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M&M magic in the Mediterranean
By Tom Adkinson
May 6, 2022

Peeks into Mallorca and Menorca, places likely new to you
(Part 1 in a 4-part series)

mallorca mountains
Mountains, a marina and blue water are one view from the clifftop Jumeirah Port Soller Hotel in Mallorca’s north. Image by Tom Adkinson

‘Jeopardy’ answer: The Balearic Islands

‘Jeopardy’ question: What are Spain’s islands in the Mediterranean Sea?

Plenty of Americans wouldn’t buzz in on that “Jeopardy” answer, even if they had ever heard of the two largest islands in the Balearics – Mallorca and Menorca (M&M). Vacationing Europeans love them, yet most Americans couldn’t find them on a map.

M&M and two other islands (Ibiza and Formentera) are gems in the azure waters of the western Mediterranean, east of the Spanish mainland from Valencia and southeast from Barcelona. Let’s take a look at Mallorca.


Mallorca isn’t big, but it is packed with ancient architecture, one of Europe’s few circular castles, mountains that rise to 4,711 feet, sandy beaches, open countryside, walking trails and seafood, pastries and wines that are impossible to resist.

It is a compact 1,405 square miles. That’s not quite three times bigger than Knox County, Tennessee, but less than one-third the size of Los Angeles County, California.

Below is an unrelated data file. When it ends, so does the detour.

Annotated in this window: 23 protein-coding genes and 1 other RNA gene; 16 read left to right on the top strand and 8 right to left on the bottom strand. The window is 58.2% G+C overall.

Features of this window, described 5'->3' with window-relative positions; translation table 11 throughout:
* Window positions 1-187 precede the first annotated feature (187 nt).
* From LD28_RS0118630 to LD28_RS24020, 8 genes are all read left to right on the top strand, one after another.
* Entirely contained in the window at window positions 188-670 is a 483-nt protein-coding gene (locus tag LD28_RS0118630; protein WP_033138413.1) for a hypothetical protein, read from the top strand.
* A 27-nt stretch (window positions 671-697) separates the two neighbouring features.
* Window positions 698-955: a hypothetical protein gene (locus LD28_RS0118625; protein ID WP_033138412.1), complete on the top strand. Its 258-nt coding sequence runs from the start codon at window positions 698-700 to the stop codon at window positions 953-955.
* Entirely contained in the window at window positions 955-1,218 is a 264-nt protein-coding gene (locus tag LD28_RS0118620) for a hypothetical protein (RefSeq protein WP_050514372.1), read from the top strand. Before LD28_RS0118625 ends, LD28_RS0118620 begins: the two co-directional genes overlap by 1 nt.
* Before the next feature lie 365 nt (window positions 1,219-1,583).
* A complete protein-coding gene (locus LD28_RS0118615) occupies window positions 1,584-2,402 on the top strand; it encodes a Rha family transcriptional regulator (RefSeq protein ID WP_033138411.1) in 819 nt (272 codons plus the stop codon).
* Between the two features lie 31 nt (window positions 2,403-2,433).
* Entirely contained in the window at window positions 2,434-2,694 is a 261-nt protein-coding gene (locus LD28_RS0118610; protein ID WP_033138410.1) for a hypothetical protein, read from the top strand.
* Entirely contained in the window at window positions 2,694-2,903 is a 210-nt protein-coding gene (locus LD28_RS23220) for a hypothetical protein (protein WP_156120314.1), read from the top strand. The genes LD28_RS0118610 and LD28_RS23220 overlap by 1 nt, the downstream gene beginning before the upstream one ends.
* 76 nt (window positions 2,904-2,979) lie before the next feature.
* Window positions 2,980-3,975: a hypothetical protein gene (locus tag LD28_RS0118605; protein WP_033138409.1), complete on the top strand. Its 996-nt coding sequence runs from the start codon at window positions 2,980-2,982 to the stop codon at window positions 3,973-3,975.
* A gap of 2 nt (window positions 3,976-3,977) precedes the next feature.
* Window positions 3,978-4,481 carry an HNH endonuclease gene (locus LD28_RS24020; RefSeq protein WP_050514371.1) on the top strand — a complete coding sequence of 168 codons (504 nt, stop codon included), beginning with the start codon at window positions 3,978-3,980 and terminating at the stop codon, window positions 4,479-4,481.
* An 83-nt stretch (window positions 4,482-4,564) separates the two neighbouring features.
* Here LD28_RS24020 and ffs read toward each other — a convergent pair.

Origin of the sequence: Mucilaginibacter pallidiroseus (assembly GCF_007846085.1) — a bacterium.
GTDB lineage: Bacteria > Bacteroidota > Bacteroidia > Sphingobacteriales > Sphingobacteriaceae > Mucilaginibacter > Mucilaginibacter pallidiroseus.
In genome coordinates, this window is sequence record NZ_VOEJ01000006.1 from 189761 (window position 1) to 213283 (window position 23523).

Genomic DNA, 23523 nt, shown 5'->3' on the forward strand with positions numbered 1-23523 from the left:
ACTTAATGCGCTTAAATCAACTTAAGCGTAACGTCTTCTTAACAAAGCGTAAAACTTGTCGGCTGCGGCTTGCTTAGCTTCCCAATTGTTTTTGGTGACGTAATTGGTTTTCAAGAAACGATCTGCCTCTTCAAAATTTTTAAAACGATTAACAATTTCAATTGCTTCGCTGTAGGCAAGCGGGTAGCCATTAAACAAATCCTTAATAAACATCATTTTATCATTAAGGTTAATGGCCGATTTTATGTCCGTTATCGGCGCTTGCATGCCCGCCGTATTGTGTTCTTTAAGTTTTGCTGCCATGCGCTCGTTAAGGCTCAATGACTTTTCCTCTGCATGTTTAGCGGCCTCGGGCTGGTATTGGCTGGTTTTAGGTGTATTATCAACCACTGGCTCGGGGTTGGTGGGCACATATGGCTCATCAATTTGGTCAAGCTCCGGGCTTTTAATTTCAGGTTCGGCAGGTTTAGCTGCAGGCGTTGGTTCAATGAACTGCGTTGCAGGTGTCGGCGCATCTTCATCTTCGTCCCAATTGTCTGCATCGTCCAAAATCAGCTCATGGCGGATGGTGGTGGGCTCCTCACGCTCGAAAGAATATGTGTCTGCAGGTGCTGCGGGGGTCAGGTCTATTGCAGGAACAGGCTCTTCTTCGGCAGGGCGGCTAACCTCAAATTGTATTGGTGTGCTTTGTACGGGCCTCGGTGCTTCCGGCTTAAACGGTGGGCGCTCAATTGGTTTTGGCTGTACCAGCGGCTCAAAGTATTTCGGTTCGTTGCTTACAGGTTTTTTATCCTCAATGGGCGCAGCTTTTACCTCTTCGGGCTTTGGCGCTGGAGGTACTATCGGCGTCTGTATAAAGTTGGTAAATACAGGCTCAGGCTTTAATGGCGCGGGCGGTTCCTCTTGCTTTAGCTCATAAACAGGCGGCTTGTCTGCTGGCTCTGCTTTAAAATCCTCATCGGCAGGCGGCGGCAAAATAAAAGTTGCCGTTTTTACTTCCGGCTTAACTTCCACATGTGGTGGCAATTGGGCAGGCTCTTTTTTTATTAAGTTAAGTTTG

palma spain
A visitor on a tour to the flying buttress level of La Seu composes a photo of Palma. Image by Tom Adkinson

“Everything on Mallorca is only 45 or 50 minutes away from Palma (the capital). If there’s a traffic jam, maybe an hour,” said Lucia Escribano Alés, Mallorca’s tourism director.

That may be a bit of an exaggeration, but you can tool around the island with ease (they drive on the right here), rolling from Palma to interior villages, hidden coves, towering sea cliffs, mountain resorts, coastal towns, hidden coves and maybe the only cave where you will be serenaded by classical musicians who are riding in a rowboat.

Palma, with its impressive harbor and in-the-city beaches, is the cultural and commercial heart of Mallorca. Its 400,000 residents account for almost half of the island’s population.

Palma’s European feeling is palpable – narrow streets, airy plazas, pedestrians, motorbikes, open-air cafes, discrete lodging such as the Sant Juame Design Hotel, shops with display windows filled with fashionably dressed mannequins – and around every corner, there seems to be another historic building with a story to tell.